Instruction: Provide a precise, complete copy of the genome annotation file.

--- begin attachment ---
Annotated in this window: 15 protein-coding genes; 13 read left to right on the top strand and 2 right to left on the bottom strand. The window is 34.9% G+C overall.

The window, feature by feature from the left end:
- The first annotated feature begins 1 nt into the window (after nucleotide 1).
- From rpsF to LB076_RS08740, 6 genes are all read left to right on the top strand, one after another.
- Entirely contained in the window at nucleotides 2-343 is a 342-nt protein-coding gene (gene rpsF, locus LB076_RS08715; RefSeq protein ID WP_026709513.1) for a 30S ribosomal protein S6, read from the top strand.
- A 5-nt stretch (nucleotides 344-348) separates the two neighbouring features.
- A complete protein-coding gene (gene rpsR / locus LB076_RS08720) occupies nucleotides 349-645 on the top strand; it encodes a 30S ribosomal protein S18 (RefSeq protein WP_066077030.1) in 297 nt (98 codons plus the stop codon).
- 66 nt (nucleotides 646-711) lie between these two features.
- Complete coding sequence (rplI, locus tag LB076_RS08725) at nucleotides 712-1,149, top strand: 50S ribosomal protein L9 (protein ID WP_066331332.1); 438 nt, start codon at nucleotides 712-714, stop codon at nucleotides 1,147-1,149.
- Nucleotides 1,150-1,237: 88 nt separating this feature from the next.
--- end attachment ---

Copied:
Annotated in this window: 15 protein-coding genes; 13 read left to right on the top strand and 2 right to left on the bottom strand. The window is 34.9% G+C overall.

The window, feature by feature from the left end:
- The first annotated feature begins 1 nt into the window (after nucleotide 1).
- From rpsF to LB076_RS08740, 6 genes are all read left to right on the top strand, one after another.
- Entirely contained in the window at nucleotides 2-343 is a 342-nt protein-coding gene (gene rpsF, locus LB076_RS08715; RefSeq protein ID WP_026709513.1) for a 30S ribosomal protein S6, read from the top strand.
- A 5-nt stretch (nucleotides 344-348) separates the two neighbouring features.
- A complete protein-coding gene (gene rpsR / locus LB076_RS08720) occupies nucleotides 349-645 on the top strand; it encodes a 30S ribosomal protein S18 (RefSeq protein WP_066077030.1) in 297 nt (98 codons plus the stop codon).
- 66 nt (nucleotides 646-711) lie between these two features.
- Complete coding sequence (rplI, locus tag LB076_RS08725) at nucleotides 712-1,149, top strand: 50S ribosomal protein L9 (protein ID WP_066331332.1); 438 nt, start codon at nucleotides 712-714, stop codon at nucleotides 1,147-1,149.
- Nucleotides 1,150-1,237: 88 nt separating this feature from the next.